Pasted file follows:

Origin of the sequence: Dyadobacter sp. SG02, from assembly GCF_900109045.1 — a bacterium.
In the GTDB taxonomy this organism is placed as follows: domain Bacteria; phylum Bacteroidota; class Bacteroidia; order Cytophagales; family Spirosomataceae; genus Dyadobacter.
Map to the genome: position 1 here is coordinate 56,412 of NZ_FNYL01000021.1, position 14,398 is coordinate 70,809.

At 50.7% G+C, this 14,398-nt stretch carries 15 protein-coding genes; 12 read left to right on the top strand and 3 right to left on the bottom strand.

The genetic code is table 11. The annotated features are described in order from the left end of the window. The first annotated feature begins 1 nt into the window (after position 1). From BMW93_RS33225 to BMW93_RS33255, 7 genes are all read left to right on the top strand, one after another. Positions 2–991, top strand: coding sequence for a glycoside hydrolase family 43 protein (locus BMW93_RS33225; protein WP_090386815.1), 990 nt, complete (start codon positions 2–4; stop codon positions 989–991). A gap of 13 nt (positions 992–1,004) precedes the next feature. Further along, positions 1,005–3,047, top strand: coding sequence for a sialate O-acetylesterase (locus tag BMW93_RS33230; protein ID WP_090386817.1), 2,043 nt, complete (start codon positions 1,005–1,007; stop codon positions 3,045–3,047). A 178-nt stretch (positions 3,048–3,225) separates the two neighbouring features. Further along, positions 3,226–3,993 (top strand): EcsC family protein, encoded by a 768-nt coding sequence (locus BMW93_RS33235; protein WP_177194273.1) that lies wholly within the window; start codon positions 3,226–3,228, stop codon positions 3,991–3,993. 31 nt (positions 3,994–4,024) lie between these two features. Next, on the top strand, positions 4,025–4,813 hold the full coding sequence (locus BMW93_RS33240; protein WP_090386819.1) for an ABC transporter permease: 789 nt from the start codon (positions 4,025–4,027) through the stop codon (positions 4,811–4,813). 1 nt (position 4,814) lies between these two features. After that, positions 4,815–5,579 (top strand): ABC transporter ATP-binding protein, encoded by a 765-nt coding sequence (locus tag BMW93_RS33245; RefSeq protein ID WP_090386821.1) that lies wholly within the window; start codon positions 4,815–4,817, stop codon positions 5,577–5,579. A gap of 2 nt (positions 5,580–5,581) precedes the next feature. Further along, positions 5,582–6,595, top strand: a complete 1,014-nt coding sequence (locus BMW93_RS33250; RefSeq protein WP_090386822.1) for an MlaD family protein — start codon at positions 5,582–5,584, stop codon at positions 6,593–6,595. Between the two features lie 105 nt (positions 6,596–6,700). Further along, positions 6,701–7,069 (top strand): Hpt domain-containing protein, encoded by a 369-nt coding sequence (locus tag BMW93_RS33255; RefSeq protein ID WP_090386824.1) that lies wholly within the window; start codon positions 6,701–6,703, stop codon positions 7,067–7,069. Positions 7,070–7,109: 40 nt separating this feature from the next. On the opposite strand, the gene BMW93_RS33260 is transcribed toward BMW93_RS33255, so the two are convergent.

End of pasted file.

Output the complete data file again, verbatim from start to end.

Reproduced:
Origin of the sequence: Dyadobacter sp. SG02, from assembly GCF_900109045.1 — a bacterium.
In the GTDB taxonomy this organism is placed as follows: domain Bacteria; phylum Bacteroidota; class Bacteroidia; order Cytophagales; family Spirosomataceae; genus Dyadobacter.
Map to the genome: position 1 here is coordinate 56,412 of NZ_FNYL01000021.1, position 14,398 is coordinate 70,809.

At 50.7% G+C, this 14,398-nt stretch carries 15 protein-coding genes; 12 read left to right on the top strand and 3 right to left on the bottom strand.

The genetic code is table 11. The annotated features are described in order from the left end of the window. The first annotated feature begins 1 nt into the window (after position 1). From BMW93_RS33225 to BMW93_RS33255, 7 genes are all read left to right on the top strand, one after another. Positions 2–991, top strand: coding sequence for a glycoside hydrolase family 43 protein (locus BMW93_RS33225; protein WP_090386815.1), 990 nt, complete (start codon positions 2–4; stop codon positions 989–991). A gap of 13 nt (positions 992–1,004) precedes the next feature. Further along, positions 1,005–3,047, top strand: coding sequence for a sialate O-acetylesterase (locus tag BMW93_RS33230; protein ID WP_090386817.1), 2,043 nt, complete (start codon positions 1,005–1,007; stop codon positions 3,045–3,047). A 178-nt stretch (positions 3,048–3,225) separates the two neighbouring features. Further along, positions 3,226–3,993 (top strand): EcsC family protein, encoded by a 768-nt coding sequence (locus BMW93_RS33235; protein WP_177194273.1) that lies wholly within the window; start codon positions 3,226–3,228, stop codon positions 3,991–3,993. 31 nt (positions 3,994–4,024) lie between these two features. Next, on the top strand, positions 4,025–4,813 hold the full coding sequence (locus BMW93_RS33240; protein WP_090386819.1) for an ABC transporter permease: 789 nt from the start codon (positions 4,025–4,027) through the stop codon (positions 4,811–4,813). 1 nt (position 4,814) lies between these two features. After that, positions 4,815–5,579 (top strand): ABC transporter ATP-binding protein, encoded by a 765-nt coding sequence (locus tag BMW93_RS33245; RefSeq protein ID WP_090386821.1) that lies wholly within the window; start codon positions 4,815–4,817, stop codon positions 5,577–5,579. A gap of 2 nt (positions 5,580–5,581) precedes the next feature. Further along, positions 5,582–6,595, top strand: a complete 1,014-nt coding sequence (locus BMW93_RS33250; RefSeq protein WP_090386822.1) for an MlaD family protein — start codon at positions 5,582–5,584, stop codon at positions 6,593–6,595. Between the two features lie 105 nt (positions 6,596–6,700). Further along, positions 6,701–7,069 (top strand): Hpt domain-containing protein, encoded by a 369-nt coding sequence (locus tag BMW93_RS33255; RefSeq protein ID WP_090386824.1) that lies wholly within the window; start codon positions 6,701–6,703, stop codon positions 7,067–7,069. Positions 7,070–7,109: 40 nt separating this feature from the next. On the opposite strand, the gene BMW93_RS33260 is transcribed toward BMW93_RS33255, so the two are convergent.